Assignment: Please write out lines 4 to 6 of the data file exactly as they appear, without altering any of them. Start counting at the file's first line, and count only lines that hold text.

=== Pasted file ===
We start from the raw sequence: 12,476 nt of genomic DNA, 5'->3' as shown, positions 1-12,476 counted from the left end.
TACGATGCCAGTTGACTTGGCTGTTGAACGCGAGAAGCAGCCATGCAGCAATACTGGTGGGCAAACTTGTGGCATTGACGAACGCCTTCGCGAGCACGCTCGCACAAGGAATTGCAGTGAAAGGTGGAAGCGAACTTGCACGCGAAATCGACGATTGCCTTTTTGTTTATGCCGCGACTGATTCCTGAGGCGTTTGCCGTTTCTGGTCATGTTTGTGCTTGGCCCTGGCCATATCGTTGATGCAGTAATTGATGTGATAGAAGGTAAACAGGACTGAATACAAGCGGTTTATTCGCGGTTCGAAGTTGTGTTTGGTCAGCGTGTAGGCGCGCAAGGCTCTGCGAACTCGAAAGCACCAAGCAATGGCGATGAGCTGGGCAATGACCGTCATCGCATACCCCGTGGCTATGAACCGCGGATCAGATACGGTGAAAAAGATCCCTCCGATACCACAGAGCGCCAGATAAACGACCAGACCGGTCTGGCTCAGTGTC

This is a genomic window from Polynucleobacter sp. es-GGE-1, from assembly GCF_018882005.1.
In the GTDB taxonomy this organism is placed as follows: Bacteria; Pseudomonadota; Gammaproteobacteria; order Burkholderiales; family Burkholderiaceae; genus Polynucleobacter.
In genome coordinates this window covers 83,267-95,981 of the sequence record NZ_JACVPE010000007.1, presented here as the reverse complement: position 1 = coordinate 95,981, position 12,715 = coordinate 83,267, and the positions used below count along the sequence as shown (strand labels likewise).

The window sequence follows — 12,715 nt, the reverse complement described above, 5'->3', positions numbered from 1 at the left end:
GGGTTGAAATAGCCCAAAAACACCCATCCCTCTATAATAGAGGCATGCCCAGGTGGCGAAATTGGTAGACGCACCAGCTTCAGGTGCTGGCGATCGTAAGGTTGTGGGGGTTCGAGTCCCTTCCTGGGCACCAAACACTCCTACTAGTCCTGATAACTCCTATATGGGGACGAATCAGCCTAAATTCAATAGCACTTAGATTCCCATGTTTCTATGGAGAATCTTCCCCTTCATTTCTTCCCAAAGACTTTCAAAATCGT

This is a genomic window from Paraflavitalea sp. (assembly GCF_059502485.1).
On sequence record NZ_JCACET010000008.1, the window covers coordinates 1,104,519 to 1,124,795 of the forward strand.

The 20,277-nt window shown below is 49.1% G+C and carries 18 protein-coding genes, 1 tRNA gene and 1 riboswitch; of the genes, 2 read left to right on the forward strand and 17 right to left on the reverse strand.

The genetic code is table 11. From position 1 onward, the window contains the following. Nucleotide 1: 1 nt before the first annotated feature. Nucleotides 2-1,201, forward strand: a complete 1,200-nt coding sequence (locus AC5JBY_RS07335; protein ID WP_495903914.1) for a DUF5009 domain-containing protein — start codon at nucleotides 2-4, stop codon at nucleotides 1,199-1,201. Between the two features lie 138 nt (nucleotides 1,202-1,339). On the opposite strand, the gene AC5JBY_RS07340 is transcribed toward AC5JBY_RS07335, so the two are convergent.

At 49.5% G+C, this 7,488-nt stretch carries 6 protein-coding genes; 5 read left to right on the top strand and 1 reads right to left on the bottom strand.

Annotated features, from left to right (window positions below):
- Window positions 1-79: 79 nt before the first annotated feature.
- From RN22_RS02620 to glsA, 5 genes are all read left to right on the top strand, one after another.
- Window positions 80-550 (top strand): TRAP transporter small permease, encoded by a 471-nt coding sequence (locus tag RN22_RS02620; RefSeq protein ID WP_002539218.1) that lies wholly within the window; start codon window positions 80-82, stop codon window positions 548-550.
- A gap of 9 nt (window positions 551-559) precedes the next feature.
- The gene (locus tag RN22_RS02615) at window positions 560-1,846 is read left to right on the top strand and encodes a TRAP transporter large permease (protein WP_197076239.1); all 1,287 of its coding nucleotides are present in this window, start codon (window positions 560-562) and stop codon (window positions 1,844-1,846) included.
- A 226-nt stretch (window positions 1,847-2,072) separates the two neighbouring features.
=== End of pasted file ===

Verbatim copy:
In the GTDB taxonomy this organism is placed as follows: Bacteria; Pseudomonadota; Gammaproteobacteria; order Burkholderiales; family Burkholderiaceae; genus Polynucleobacter.
In genome coordinates this window covers 83,267-95,981 of the sequence record NZ_JACVPE010000007.1, presented here as the reverse complement: position 1 = coordinate 95,981, position 12,715 = coordinate 83,267, and the positions used below count along the sequence as shown (strand labels likewise).

The window sequence follows — 12,715 nt, the reverse complement described above, 5'->3', positions numbered from 1 at the left end: